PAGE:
Aug 27 17

Avoid the Path to Nowhere

vmsmith

A few weeks ago in this space, I wrote about spiritual thirst and how important it is to quench this thirst by often visiting God’s word. That article was prompted by my experience in the exercise routine of walking up Taylor Mountain. These walks have been very productive both physically and spiritually as I use the time to think on sermons and pray (yes, you can walk and pray at the same time—no extra coordination required). This past week I developed a sermon outline while walking and had nothing to write on, so I used my iPhone to dictate the points. Passersby must have been a little stunned to hear Exaltation! Encouragement! Equality! as I walked by.

Here is one of the thoughts that came to me on one of the trips last week. At Taylor Mountain, there are well-marked trails that are mapped and traveled by most. I have my own section I walk regularly because I know how long it will take, how difficult it will be, how many miles it covers, and how many calories it will burn. I stick to this section 90% of the time.

I noticed every time on every trip I pass a path off to the right that disappears into the trees. I often wondered where it went but I never took time to explore it. I just kept passing it over and over and kept on walking where I was supposed to. Finally, I decided I had to satisfy my curiosity. I took off down the trail with the lizards and ticks over a creek and up a rocky incline until it leveled off in a clearing. The path was well-worn and then abruptly stopped. There was no trace of it beyond that point.

It turns out the path was well-worn because the many people that traveled that way found out there was no gorgeous view like walking the right path. The path was beaten down because every person made an about face and traveled back the way they came. It occurred to me that the marked trail is the one you are supposed to follow and if you get off it you end up nowhere. This is much like the Christian life. God has the right way for your life marked out clearly in His word. There is a path that wastes no time, produces the right results, and leads straight to the proper destination.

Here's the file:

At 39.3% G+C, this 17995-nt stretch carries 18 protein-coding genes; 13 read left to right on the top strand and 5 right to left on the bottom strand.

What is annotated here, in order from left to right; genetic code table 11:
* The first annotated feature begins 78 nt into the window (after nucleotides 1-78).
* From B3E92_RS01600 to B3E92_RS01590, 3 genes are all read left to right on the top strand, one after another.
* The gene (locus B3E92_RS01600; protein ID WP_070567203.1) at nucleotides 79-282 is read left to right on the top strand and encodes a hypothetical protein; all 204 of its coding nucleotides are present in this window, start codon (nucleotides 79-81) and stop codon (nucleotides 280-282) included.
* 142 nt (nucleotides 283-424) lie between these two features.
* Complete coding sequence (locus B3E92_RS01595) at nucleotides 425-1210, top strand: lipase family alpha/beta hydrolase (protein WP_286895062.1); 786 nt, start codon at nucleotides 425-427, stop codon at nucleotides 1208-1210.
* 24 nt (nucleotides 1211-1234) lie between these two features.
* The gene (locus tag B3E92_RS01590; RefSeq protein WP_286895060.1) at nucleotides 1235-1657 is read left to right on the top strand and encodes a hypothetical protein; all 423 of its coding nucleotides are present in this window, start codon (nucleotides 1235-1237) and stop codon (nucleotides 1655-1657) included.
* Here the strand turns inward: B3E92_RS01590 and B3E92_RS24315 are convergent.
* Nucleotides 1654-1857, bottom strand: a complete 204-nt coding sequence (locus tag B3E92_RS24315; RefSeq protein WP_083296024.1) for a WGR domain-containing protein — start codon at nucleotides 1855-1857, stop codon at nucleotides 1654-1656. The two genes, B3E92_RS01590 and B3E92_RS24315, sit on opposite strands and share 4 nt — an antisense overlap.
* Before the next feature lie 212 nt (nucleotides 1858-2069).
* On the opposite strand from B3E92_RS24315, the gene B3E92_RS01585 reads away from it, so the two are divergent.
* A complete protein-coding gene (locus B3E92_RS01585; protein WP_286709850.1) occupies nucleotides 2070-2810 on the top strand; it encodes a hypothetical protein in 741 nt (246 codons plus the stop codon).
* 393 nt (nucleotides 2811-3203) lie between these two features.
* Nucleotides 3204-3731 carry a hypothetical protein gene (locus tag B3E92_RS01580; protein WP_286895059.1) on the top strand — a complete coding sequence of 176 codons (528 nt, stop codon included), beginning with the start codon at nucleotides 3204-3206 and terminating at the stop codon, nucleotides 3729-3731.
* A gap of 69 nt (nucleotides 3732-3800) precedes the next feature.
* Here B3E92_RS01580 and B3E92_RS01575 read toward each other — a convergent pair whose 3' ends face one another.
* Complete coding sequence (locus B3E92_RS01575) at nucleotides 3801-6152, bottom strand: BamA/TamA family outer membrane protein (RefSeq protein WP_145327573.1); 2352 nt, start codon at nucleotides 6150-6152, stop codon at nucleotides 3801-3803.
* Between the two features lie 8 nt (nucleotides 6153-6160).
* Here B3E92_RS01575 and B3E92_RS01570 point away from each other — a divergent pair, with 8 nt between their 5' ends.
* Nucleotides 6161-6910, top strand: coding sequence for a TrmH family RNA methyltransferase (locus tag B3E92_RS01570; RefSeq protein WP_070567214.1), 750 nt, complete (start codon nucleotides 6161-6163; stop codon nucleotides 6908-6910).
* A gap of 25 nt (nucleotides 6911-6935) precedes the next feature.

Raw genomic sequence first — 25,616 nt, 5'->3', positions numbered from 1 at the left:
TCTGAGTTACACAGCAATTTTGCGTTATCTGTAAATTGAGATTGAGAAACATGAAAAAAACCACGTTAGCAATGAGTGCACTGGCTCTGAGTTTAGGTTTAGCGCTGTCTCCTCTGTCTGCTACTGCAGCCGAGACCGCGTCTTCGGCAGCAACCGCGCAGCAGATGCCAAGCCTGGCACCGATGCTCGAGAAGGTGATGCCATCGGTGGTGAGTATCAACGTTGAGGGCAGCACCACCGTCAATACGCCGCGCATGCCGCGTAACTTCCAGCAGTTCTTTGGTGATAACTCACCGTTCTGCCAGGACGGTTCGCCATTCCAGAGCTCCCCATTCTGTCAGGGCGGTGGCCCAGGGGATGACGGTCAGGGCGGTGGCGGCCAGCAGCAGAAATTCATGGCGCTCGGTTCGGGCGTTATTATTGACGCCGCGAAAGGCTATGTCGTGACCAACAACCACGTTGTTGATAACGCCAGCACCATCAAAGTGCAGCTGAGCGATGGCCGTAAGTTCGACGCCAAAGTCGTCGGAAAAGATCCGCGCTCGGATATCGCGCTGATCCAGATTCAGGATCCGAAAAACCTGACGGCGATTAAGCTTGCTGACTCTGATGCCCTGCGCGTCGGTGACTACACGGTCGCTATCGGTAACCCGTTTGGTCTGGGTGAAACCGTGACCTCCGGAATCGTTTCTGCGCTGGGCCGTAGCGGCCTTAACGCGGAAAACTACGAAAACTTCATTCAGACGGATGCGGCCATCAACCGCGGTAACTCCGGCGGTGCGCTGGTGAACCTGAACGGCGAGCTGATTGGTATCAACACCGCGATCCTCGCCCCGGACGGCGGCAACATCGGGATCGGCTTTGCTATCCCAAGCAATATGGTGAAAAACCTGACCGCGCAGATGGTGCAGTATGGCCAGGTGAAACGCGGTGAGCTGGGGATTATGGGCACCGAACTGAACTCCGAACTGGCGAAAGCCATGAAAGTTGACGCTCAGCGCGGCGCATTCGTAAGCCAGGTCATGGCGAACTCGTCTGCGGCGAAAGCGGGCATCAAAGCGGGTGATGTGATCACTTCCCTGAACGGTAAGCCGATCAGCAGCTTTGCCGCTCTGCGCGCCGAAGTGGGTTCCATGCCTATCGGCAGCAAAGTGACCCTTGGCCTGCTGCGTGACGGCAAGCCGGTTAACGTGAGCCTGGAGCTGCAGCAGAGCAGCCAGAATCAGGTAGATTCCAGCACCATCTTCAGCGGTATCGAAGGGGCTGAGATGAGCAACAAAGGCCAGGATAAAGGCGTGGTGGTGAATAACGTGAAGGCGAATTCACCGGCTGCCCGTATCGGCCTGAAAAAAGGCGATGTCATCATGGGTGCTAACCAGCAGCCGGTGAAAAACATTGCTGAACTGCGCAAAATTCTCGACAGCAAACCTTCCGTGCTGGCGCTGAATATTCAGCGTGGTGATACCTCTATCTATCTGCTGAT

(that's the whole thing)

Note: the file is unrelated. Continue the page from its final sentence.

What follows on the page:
We too easily give into the temptation to that which appears to be a more appealing path and we take a different direction only to find out it leads nowhere. Worse yet, if I had been in a wilderness area, this kind of foray could have led to bewilderment and a nasty fall from a cliff. Fortunately, it is hard to get lost on Taylor Mountain. Not so in life when you leave God’s path. When you are off His trail, there is no guidance. It’s a difficult walk and each step leads you farther and farther away from the one who can help.

The moral of this story is not to yield to the temptation of the new and exciting. The old path is good so don’t pick a new church, don’t pursue a new doctrine, don’t take a new job, don’t get with a new crowd unless you have evaluated each step to see if it is the right way. The reality is that you might be on the wrong path right now. You thought it was right but your faith is weak, your growth is stunted, and your contentment is suffering because you have been going the wrong way far too long.

The goal of Berean is to lead you in God’s path. We stay in God’s word to point you to the spiritual markers that give assurance of the right way. We promise every step will be backed by the scriptures—and with them, you will always end in the beautiful somewhere of God’s glory.

 

Pastor V. Mark Smith